Even if you’re putting in the right amount of effort at work, sometimes this isn’t enough to prevent a pay cut. If your employer is facing tough times, due to the broader economic landscape or because business isn’t going too well, one of the first steps they may take is to reduce salaries across the board.
This situation is definitely unpleasant. But you can rise above this setback and keep your career on the right path by making pragmatic decisions. Here are some practical tips to improve your financial planning and boost your career trajectory following a sudden pay cut.
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Review your new responsibilities
If you’ve taken a hit to your salary, ask whether your responsibilities will also change. Although some businesses will expect you to do the same work for less, realigning your position’s duties with your reduced salary is a productive way to manage a pay cut.
Perhaps you can pause or stop doing some of the extra tasks you took on outside your original job description. You could also request a new job description that simplifies your responsibilities and eases some of the disappointment that comes with a salary reduction.
Negotiate other benefits
Don’t be afraid to negotiate conditions around your pay cut. While you might accept that your salary has to be reduced for the good of the company, there’s an opportunity to discuss other benefits that ensure you don’t feel so hard done by.
This might include more days off or extra vacation time on top of what’s currently included. You might also negotiate less time at the office or ask that your employer contributes to training programmes that improve your talents. This way, taking a pay cut won’t seem so negative.
Adjust your budget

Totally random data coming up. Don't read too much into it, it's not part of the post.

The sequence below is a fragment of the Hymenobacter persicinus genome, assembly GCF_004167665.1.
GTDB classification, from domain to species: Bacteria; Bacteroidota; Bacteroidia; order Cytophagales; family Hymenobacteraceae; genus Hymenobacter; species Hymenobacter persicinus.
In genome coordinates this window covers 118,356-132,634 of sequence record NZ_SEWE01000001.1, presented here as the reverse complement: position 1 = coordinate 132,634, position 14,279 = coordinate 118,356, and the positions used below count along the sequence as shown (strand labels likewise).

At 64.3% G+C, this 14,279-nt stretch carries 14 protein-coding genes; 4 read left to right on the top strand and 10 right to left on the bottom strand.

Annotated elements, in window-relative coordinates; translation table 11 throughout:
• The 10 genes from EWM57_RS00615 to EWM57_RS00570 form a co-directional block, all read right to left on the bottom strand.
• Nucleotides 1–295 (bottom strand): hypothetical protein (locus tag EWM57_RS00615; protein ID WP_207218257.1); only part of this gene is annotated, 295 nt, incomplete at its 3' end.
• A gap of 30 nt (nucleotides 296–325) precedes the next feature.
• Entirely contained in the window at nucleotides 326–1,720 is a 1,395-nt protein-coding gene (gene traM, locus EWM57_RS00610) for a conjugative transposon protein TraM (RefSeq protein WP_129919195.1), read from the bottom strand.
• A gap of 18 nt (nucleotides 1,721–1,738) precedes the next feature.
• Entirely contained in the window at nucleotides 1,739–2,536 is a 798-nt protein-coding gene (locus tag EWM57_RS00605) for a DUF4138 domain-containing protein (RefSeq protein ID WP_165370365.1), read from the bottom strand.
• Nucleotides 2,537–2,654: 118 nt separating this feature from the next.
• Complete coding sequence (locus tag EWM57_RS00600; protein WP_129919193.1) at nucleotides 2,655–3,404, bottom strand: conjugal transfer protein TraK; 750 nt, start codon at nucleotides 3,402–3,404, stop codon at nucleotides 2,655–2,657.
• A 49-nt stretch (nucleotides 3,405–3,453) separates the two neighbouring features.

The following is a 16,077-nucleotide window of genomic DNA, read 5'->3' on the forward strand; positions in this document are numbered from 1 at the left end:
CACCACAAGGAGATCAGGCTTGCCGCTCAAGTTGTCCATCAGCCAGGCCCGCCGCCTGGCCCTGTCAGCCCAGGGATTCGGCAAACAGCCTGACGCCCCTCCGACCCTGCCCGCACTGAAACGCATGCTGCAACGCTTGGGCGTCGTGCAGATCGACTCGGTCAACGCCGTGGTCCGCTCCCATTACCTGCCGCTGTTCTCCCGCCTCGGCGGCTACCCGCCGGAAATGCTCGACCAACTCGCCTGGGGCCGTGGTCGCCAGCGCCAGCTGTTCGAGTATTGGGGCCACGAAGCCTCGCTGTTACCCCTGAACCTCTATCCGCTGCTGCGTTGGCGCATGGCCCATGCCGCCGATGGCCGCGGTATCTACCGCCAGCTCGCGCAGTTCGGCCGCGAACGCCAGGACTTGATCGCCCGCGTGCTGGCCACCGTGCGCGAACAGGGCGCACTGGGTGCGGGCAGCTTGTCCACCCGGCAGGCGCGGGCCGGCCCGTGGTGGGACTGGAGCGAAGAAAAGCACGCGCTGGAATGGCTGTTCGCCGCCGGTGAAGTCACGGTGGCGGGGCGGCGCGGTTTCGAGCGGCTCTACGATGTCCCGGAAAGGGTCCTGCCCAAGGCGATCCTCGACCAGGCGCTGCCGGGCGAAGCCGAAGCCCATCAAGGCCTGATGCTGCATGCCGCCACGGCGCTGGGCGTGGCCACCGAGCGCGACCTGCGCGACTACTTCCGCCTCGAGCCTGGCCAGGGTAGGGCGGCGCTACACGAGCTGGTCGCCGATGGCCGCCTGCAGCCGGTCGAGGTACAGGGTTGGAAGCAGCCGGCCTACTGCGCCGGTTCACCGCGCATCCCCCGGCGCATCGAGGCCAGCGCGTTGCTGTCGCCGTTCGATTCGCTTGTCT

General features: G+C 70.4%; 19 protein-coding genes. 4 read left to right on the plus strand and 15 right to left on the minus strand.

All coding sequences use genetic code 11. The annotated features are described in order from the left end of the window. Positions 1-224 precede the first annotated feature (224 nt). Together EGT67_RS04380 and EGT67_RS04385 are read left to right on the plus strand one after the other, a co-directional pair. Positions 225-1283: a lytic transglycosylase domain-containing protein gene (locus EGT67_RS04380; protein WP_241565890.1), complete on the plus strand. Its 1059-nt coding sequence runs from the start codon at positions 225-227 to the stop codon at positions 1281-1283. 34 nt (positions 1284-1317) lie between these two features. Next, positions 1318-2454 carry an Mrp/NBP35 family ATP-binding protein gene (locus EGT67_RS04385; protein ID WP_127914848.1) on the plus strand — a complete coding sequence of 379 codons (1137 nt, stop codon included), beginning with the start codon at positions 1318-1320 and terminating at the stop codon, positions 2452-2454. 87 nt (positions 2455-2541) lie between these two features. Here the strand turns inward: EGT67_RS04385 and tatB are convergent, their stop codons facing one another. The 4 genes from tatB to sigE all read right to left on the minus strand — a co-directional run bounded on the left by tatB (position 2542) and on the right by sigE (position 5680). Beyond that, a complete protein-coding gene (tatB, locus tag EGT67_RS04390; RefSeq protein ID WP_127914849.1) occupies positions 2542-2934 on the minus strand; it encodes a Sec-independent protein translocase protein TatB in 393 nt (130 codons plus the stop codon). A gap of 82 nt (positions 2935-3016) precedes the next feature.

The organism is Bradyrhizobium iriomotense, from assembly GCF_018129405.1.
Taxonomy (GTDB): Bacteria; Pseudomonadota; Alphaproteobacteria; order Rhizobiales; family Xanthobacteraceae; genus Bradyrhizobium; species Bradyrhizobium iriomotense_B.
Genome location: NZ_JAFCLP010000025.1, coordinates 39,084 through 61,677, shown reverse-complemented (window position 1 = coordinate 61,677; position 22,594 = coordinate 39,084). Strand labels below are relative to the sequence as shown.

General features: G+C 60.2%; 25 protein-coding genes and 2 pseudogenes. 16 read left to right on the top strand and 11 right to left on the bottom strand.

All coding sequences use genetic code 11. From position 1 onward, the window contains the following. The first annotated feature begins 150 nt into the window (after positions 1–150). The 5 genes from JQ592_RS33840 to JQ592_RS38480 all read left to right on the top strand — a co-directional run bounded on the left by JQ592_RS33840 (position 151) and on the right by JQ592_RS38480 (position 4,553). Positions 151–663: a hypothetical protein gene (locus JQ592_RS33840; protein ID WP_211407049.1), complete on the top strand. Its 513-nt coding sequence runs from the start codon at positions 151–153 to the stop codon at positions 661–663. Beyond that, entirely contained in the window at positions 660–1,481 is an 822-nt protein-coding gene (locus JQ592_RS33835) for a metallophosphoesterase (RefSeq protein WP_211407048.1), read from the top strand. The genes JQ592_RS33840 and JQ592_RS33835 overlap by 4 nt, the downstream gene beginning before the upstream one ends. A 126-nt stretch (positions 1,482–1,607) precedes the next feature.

Once you’ve finished negotiations with your employer, carefully review your personal budget alongside your new income to see where you can save money. Depending on the extent of the salary reduction, this could require small tweaks or major changes to your lifestyle. Either way, you must not ignore this step of the process.
Add up all your non-negotiable expenses, such as your mortgage, loans, transport and grocery bills, to ensure you earn enough to get by. Then review where savings are possible, including streaming subscriptions, unused gym memberships and delivery services. A wiser approach to your budget could save you hundreds every month.
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Start a side hustle
Earn back lost income with a satisfying side hustle. In 2017, more than half of Singaporeans had a side hustle that helped them pay the bills. Think about what skills you have and how these can apply to a casual gig that ensures your overall income doesn’t take a hit.
For example, professionals with writing, photography or graphic design skills could use their expertise to work for clients as a freelancer. Meanwhile, people who are academically inclined could consider tutoring.
Look for a new job
Although it’s important to stay grounded about your employer’s economic situation, finding something more suitable in the job market is an option. You don’t have to remain in a role where you feel undervalued.
Rise above a pay cut
No employee wants to take a pay cut. However, adopting the right mindset during this time ensures you make the best decisions for your career progression and financial planning. With a forward-thinking and mature approach, you can navigate this challenge and come out the other side with better benefits, a rewarding side hustle, or even a better job that provides you with greater satisfaction.